During her eight months volunteering at FFA, Su has enjoyed the horizontal structure. At FFA everyone sees how they can best fit in, be that bagging, flattening boxes or taking inventory. Everyone is open to doing whatever it takes to get the food out the door. This is motivating. “I feel more valued at FFA than in a hierarchical corporate environment,” she says.

Volunteering with FFA has given Su other insights. “Now I know there is more to life that sitting at work in front of a PC,” says Su. “There are many other worlds to explore outside the workplace.” Su also values food more. “Many people don’t have the means to meet their own food needs, so I value everything I put on my plate.” FFA has also inspired Su to watch what she puts in her stomach. “I am learning more about ingredients and how to better read food labels as a discerning consumer.”

August News — Partners in Solidarity

From the Director: Solidarity Partners

Photo of Peter Sage, Food For All Executive Director

A crucial aspect of FFA’s ability to fulfill its mission is its relationship with like-minded partners. Our diverse partners help us with funding, and food access, delivery, and distribution. Just as an individual needs support from others to survive (including that of Mother Earth!), an organization needs bonds of solidarity to succeed.

FFA thanks all those entities that walk with us on the path of service and welcomes two new partners highlighted in this newsletter: DoorDash for food delivery, and GEICO for funding. Together we fight food insecurity!

Distribution Partner: Trabajadores Unidos

FFA has partnered with Trabajadores Unidos de Washington DC (United Workers of Washington DC) since the height of the pandemic, supplying food on a weekly basis to the day laborer community. This partnership exemplifies FFA’s slogan “Solidarity through Food.”

We recently met up with Mario Cristaldo, TU’s executive director. Mario has been in the non-profit sector for 20 years and recently joined TU to further his life’s mission of advocating for those without a strong voice in society. He has already made some great achievements, starting a resource center for day laborers, lobbying the DC Government to get stimulus money for TU members, and securing health insurance available to low-income workers.

FFA is pleased to stand in solidarity with TU and the important community it supports.  The day laborers know that if food is ever in short supply at home, they can access the deliveries made by FFA every Friday without condition.  

New Delivery Partner: Door Dash

With demand for food increasing due to rising costs and with volunteers returning to the office, FFA has struggled to find enough weekday drivers. Enter Project Dash, DoorDash’s nationwide service project. FFA now has a solid partnership with DoorDash that provides over 50 free household deliveries every week. Thanks to this partnership, we never have to turn people away due to a shortage of volunteer drivers.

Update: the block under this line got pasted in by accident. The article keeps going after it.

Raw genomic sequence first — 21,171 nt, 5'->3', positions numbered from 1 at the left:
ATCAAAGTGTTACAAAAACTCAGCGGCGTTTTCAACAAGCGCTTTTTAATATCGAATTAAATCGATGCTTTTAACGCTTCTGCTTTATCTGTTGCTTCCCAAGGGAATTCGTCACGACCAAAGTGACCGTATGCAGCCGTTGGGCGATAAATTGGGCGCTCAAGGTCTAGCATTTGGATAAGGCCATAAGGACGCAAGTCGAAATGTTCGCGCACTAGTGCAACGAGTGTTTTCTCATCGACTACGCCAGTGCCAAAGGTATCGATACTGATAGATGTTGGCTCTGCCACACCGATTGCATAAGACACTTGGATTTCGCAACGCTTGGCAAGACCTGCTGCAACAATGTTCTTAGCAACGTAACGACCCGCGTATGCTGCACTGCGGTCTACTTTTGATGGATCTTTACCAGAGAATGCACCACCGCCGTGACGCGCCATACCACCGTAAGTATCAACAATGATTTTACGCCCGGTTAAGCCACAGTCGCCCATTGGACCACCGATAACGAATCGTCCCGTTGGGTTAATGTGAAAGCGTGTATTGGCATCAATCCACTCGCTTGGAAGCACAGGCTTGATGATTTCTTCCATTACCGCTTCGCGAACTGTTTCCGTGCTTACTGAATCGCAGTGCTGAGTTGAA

FFA is delighted that first Amazon Fresh, and now DoorDash, have recognized our important work of providing food security for our DC neighbors. These solid partnerships give us strength – and legitimacy – as a volunteer run organization.

New Funding Partner: GEICO

GEICO provides its employees the opportunity to highlight organizations for which they volunteer during its annual giving program. This year, Maya, a Saturday volunteer driver, presented FFA to the selections committee and secured a $20,000 donation! The committee appreciated the grassroots and volunteer nature of FFA, as well as the ease with which people can volunteer. Thank you, GEICO and Maya!

We are grateful for our amazing, committed volunteers, and all who continue to support FFA in every way. 

Are you an #ffarunner?

🏃‍♀️🏃🏃‍♂️Runners: This Sunday, April 24, we get to run 5K with the Brau Runners to benefit Food For All DC and hang out at DC Brau Brewery after, have a beer, and celebrate spring and the start of FFA’s spring campaign! Run starts at the brewery at 11 a.m. Be an #ffarunner

😴 ☕️ Non-runners: Yeah…it’s Sunday morning, and some of us are just not ready for that. But we can greet those overachievers on their successful return to the brewery and enjoy the beer and good company. Bonus, you’ll also get to sleep later: hanging out starts at 11:30, upon the runners’ return. (Non-runners are also welcome to walk the route or even bike it and cheer on the runners.)

What is a Brau Run? It is a free 5K-ish route run/walk starting and ending at DC Brau Brewery that benefits a different non-profit each month. Free t-shirts for first-timers!  It’s a casual run, with no registration required. And all participants get a FREE beer after the run! Attendees are encouraged to donate to the non-profit of the month, which is us(!) Food For All DC this month.

Special thanks to the Brau Runners, who come together monthly for running, supporting the DC community, and beer. They designate a different group each month and this is the third time FFA is the beneficiary, thanks to our longtime and steadfast volunteers Jess and Kevin. And thanks to DC Brau Brewing, too, for hosting and supporting good work! 
DC Brau Brewery is at 3178 Bladensburg Road NE. Once you turn into the parking lot, go through the arch that says DC Brau and down the hill to the back of the parking lot. For more information contact